Submitted by Mark Esposito, Guest Blogger
Ex-con Bruce Price is a principled guy. He spent a decade as a prison chef while serving time for assault. Many of those meals were for condemned men in the Texas penal system. We’ve recently discussed Texas’ knee-jerk abandonment of the Last Meal for condemned prisoners here on the blog. Seems Price was reading about it, too.
Price doesn’t think banning the last mean (oops, make the Freudian “meal”) of Death Row inmates is a good recipe for a compassion. He’s offered to purchase, prepare, and deliver the inmate’s last meal anywhere in Texas it’s requested.
“Texas has always been cold-hearted about these type of things,” said Price. “Not to minimize these crimes, the majority of them have earned their place at that dinner table. But with my offer it would not cost Texas taxpayers anything.”
Price’s conversion came after a graphic discussion with fellow inmate Manny Lopez who was tasked with cleaning up the death chamber after the sentence was meted out. Lopez described the most heart-wrenching thing was not cleaning the gurney of the deceased but seeing “the handprints, smeared lipstick, tear stains [on] the windows of the witness room where the man’s family was watching him die.”
Contrary to popular belief, one doesn’t necessarily lose their humanity at the prison gates. Price began to identify with the condemned and considered his reaction if those put to death were his family members. “I would just act like it was my brother who was going to be on that gurney, and then I would cook,” Price said.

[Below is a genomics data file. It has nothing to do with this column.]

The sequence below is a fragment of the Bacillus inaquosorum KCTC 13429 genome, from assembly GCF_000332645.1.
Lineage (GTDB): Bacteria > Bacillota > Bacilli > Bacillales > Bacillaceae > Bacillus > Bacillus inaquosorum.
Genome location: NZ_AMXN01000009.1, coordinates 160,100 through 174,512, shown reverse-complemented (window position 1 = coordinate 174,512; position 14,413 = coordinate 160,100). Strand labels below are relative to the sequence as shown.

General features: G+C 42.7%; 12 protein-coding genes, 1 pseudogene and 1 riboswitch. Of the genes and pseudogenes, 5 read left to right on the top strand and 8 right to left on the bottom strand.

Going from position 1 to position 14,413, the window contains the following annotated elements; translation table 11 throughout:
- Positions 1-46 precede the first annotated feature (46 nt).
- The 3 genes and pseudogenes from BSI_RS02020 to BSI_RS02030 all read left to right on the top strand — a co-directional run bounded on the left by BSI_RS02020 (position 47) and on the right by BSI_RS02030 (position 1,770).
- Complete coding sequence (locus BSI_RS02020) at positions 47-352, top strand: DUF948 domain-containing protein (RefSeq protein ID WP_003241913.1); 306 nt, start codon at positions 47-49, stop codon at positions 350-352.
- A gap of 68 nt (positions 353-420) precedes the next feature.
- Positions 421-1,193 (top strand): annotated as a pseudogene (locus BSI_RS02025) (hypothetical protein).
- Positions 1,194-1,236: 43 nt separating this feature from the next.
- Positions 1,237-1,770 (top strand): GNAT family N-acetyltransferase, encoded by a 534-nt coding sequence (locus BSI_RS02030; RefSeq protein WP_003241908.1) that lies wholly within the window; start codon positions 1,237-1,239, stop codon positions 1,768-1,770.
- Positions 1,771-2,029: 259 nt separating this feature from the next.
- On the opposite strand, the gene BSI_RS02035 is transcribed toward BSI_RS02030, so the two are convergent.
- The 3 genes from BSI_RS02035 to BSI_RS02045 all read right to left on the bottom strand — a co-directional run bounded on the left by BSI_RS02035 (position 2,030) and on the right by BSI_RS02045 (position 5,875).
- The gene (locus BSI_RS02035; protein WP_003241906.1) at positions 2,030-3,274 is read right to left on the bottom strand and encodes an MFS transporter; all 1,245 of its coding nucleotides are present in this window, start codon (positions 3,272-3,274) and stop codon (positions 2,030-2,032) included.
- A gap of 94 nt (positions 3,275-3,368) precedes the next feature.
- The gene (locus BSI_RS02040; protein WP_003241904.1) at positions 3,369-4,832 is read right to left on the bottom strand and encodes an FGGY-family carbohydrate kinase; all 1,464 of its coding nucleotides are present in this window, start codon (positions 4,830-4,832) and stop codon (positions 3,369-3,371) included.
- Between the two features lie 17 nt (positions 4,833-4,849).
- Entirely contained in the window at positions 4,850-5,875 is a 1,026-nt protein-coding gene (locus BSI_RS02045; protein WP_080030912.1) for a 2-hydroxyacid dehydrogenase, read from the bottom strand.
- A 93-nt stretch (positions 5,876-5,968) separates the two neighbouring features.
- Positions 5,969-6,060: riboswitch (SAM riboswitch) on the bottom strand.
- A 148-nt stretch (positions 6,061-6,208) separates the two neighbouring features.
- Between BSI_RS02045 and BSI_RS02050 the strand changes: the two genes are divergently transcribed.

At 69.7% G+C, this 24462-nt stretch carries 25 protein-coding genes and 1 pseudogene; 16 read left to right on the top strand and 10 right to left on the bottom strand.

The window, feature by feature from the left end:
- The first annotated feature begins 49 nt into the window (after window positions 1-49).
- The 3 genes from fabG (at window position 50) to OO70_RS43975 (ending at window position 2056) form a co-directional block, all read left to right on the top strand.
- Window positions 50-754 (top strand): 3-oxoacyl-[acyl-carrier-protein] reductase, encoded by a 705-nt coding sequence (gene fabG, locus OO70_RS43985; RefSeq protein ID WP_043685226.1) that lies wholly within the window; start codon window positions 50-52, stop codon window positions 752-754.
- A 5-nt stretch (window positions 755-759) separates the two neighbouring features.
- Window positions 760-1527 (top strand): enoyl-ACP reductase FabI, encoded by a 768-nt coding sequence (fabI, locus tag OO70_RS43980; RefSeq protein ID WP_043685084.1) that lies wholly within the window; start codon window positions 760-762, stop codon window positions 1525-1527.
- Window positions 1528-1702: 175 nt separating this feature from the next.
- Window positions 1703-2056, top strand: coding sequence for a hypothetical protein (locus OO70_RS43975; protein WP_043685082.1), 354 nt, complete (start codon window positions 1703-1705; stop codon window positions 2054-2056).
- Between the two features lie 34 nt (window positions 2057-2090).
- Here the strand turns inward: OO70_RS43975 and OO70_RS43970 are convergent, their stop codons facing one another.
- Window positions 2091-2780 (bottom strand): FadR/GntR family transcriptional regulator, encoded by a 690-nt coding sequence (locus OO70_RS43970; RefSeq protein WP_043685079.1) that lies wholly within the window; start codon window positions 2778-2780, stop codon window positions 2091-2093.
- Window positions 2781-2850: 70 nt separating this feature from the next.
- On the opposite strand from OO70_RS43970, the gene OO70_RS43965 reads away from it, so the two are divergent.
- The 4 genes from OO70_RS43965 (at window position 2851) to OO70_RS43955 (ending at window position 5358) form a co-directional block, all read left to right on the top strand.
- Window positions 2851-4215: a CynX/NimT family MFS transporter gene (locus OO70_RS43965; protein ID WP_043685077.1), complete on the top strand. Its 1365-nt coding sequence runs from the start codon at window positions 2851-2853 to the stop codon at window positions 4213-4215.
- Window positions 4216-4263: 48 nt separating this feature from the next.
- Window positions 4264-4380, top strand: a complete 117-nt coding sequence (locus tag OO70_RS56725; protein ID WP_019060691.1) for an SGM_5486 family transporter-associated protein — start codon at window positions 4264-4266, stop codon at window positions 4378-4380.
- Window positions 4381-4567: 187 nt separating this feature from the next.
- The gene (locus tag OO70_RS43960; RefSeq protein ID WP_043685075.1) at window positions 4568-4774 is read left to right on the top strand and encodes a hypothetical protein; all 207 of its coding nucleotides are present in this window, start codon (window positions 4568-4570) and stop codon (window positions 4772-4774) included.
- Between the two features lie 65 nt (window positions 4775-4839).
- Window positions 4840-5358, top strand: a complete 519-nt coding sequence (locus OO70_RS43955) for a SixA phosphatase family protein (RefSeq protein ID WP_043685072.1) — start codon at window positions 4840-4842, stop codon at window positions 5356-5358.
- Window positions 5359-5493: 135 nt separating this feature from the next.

The officials of the Great State of Texas are in a bureaucratic mood and are unmoved by the generous offer. “While we appreciate Mr. Price’s offer, it’s not the cost but more the concept that we’re moving away from,” said Texas Department of Criminal Justice spokesman Jason Clark.
“The concept”? Telling words if ever there were in any in that most scarlet of states. Seems only some traditions are honored in the Lone Star State.
By the way, Price has rehabilitated his life. He’s married and opening up his own business — a restaurant. He wrote about his experiences and the almost 200 meals he prepared in a book titled “Meals to Die For.”
Any thoughts on who’s the most civilized in this situation?
~Mark Esposito, Guest Blogger